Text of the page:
Every year, tens of thousands of people die from alcohol-related causes. Alcohol use disorder (AUD) is a ubiquitous disease that can affect anyone, regardless of gender, race, or financial standing. The burden of managing this disease often spreads beyond the person affected and can affect the lives of friends, family, and coworkers. Thankfully, there are several treatment options that can help alcoholics through the long-term recovery stage and can put them on the path to physical and mental health.
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About The Program
Inpatient treatment is a common and effective way to treat AUD. During the inpatient period, patients live in a rehabilitation facility which offers 24-hour assistance from medical professionals and specialists.
Outpatient programs vary, but the goal is to support AUD recovery through counseling and medical detox sessions without interfering with daily responsibilities like school and work.
Partial Hospitalization Program (PHP) combines inpatient and outpatient treatment. Patients typically commute to an alcohol treatment facility from their home, where they spend their nights.
Intensive Outpatient Program (IOP) is often recommended to patients who don’t require medically-supervised detox but who would still benefit from a strict outpatient schedule.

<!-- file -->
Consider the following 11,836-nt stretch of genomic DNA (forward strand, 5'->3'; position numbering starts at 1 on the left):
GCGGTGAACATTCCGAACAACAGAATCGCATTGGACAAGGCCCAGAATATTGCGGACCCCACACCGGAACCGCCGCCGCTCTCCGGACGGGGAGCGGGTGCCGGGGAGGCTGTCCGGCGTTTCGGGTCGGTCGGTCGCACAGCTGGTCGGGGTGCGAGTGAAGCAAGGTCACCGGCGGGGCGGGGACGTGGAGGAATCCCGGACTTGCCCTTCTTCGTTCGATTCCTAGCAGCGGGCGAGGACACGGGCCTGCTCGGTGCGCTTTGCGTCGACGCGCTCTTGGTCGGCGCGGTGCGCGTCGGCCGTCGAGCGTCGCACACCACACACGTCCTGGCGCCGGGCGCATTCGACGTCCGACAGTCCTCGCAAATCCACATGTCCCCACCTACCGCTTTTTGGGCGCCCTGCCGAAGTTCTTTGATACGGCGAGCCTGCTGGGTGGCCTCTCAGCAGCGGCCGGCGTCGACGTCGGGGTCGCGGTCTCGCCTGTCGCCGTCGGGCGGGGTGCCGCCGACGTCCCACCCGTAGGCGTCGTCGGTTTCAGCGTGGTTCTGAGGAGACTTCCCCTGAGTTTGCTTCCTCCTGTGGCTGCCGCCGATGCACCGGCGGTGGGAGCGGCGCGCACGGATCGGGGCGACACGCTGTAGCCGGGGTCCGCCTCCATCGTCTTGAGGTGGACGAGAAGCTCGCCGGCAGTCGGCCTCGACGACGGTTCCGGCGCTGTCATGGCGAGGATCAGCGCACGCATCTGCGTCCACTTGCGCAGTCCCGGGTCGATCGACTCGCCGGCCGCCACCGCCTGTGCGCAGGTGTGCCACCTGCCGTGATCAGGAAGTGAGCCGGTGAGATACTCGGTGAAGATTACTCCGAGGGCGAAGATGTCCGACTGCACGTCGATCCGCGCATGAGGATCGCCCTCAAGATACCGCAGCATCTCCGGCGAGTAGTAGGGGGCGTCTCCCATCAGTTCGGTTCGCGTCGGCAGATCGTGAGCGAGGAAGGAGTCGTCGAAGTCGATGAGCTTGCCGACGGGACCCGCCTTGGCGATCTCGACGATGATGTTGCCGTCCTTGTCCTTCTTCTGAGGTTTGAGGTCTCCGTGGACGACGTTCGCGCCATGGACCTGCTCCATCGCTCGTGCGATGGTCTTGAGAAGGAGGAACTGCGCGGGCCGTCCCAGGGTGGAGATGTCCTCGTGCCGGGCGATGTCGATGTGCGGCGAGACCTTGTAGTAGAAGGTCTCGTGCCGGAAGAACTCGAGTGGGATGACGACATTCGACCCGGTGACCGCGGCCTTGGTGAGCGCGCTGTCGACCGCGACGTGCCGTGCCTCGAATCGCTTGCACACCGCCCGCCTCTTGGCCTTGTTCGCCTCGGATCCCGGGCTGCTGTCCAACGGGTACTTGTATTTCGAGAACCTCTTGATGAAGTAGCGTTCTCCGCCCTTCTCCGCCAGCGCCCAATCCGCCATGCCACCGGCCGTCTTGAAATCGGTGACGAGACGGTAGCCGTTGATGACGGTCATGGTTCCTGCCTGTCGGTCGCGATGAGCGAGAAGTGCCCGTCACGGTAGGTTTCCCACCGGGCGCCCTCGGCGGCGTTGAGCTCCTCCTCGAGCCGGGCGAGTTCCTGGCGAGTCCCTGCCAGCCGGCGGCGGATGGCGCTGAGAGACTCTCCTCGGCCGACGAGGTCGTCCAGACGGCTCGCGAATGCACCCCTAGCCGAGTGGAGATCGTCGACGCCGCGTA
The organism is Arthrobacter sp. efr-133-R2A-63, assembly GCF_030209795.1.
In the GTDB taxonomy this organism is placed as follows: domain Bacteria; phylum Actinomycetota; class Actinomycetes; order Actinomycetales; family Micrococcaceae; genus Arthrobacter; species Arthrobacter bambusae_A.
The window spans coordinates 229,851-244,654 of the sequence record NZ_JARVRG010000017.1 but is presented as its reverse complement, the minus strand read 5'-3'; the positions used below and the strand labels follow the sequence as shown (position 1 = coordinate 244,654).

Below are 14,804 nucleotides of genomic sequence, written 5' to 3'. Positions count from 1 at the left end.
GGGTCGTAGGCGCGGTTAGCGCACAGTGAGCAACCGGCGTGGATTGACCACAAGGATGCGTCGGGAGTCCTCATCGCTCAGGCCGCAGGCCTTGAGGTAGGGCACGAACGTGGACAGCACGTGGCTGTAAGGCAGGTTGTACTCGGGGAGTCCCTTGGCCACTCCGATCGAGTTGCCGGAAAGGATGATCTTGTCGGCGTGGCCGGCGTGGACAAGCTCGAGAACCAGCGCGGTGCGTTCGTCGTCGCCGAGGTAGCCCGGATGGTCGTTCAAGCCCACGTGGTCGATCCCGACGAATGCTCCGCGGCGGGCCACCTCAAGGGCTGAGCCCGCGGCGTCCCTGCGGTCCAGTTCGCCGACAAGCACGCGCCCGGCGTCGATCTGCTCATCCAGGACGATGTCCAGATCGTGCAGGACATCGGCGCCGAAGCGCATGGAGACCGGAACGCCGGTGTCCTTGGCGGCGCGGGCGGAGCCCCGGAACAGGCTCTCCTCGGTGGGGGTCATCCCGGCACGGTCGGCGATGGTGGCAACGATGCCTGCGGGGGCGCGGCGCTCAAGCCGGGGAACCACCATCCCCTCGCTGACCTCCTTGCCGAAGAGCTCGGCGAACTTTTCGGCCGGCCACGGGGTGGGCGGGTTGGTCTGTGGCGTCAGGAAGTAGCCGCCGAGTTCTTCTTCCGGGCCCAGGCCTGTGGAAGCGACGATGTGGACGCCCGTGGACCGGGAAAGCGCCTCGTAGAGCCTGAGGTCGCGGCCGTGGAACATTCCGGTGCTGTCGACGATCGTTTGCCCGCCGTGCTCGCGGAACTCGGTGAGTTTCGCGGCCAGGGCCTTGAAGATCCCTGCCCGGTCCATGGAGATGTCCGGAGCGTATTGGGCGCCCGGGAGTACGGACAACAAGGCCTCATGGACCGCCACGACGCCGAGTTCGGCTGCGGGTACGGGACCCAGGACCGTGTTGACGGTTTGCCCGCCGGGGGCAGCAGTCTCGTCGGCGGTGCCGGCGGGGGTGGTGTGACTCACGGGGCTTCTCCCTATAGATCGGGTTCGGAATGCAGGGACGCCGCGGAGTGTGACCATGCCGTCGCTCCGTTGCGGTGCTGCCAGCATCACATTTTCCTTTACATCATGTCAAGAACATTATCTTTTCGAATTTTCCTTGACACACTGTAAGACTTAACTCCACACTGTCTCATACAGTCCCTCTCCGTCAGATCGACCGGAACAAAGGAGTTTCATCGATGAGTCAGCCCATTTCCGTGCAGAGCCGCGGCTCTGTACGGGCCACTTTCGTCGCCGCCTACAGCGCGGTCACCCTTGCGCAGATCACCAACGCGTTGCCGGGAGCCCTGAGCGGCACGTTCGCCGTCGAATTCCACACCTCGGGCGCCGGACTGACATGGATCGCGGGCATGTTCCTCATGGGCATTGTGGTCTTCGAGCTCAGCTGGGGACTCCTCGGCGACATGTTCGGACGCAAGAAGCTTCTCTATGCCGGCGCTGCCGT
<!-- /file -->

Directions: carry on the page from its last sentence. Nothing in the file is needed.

Alcohol detox is the process of removing alcohol from the body, ending consumption. The detox process involves withdrawal, which is when the body reacts adversely to the absence of alcohol. Withdrawal can last for one week or more and is characterized by a series of challenging symptoms. The intensity of those symptoms is directly correlated to the duration and volume of a user’s history with alcohol abuse.
Symptoms typically begin within 6 hours after a patient’s final drink. They can include shakiness, anxiety, intense sweating, increased heart rate, and an upset stomach. If a patient is withdrawing from a particularly intense case of AUD, there is the potential to hallucinate or seize. For these reasons, it’s important that withdrawal is supervised by medical professionals.
Inpatient vs Outpatient
While both inpatient and outpatient treatment plans have the same goal—to help patients during the recovery from alcoholism—they achieve that goal through different means. Often, the choice between the two comes down to the time a patient can commit to treatment, the intensity of their addiction, and what they can afford.
Inpatient rehab has a higher success rate. Patients live in an alcohol rehab center for anywhere between 28 days to six months, and during that time have 24-hour access to medical professionals. It is designed to help treat serious addictions, and for that reason, it requires patients to commit all of their time to recovery. It is often more expensive than outpatient rehab, but many find that the increased chance of recovery justifies the cost.
Outpatient rehab is designed for those with a milder addiction. Patients commute to and from a rehabilitation facility, and in some cases are still able to go to work, school, and take care of other responsibilities. These programs typically last between 3 months and one year and offer a support circle that many find incredibly helpful to the recovery process.